Dinner with Mugabe

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August 7th 2011
Published: August 18th 2011
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I was stood in the pitch black, in the middle of the main road in the village of Chimanimani, in Zimbabwe's Eastern Highlands, and I was pleading to be allowed to go back to my hotel. After three days of trekking in the mountains, I was shattered, and with aching legs I could think of nothing but bed. The only person in my way was Livingstone, a drunk local who, while still clutching a scud of Chibuku (think: vomit in a thermos flask), wanted to buy me not one, but two, beers, and wouldn't take no for an answer. He had, almost literally, dragged me from the bar I was in, and I pleaded and pleaded, until almost to shut my new found friend up, I reluctantly followed him down the dark road, towards the thumping music, open door, and bright lights of his favourite pub.

The pub was nothing more than a small blue painted room, with a caged bar at one end, wooden benches and chairs scattered around the edge, music blasting out from two dusty speakers, while the ubiquitous drunk took centre stage and tried to show off his dance moves while no-one else watched. As I stepped inside, I was received with what I would soon find out is Zimbabwe's characteristic friendliness. A chair was brought for me to sit at the bar, everyone wanted to introduce themselves, and what followed, instead of an early night, was a messy hangover the following day, as many an hour were spent drinking Castle, while the bar man, my invitee, the owner and a cast of extras including the brilliantly named Johnny Walker, emptied many a scud of Chibuku. As well as being some of the friendiest people in Africa (excluding the Sudanese), I found Zimbabweans in generally to be highly educated and very inquisitive, and even here it was no different as I was soon bombarded with questions and conversations. Music, the UK, politics, and even the intricacies of illegal gold-panning were discussed. Phil Collins was put on the stereo in my honour. And the night ended in a flourish when Livingstone, leaned back on his bar stool, and promptly ended up 3ft lower than he had been before, and sprawled on the floor.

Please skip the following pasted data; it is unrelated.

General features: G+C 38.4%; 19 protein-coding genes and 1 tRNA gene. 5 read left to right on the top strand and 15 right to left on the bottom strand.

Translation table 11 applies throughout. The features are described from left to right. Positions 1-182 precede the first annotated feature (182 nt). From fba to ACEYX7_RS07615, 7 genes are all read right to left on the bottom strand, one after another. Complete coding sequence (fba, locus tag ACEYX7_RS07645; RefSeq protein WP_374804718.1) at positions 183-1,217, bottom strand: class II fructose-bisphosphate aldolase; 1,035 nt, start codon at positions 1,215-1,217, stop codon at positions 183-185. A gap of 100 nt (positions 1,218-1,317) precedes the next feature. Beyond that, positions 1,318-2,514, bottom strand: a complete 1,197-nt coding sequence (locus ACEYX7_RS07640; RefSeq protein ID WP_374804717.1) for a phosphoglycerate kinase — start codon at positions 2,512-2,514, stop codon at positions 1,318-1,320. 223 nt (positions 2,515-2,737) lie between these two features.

As I caught a combi to Masvingo the next day, along a winding mountain road, through a valley lined with terraced hillsides, and past isolated villages of round thatched houses, I realised Zimbabwe had my heart. A country that greets you with open arms, and a massive heart. A population who can still smile and laugh even though they've been almost to hell. And where the hope of change puts European apathy to shame.

In truth, it is far from perfect, but it's a beautiful country, full of fantastic people, and all you should really be wondering is when the next flight to Harare is. For it's time to realise how out-of-date the guidebooks are, to avoid the histrionics of the media, and to discover for yourself how fantastic this place is (and how much better it could be if it weren't for the despot at the steering wheel).


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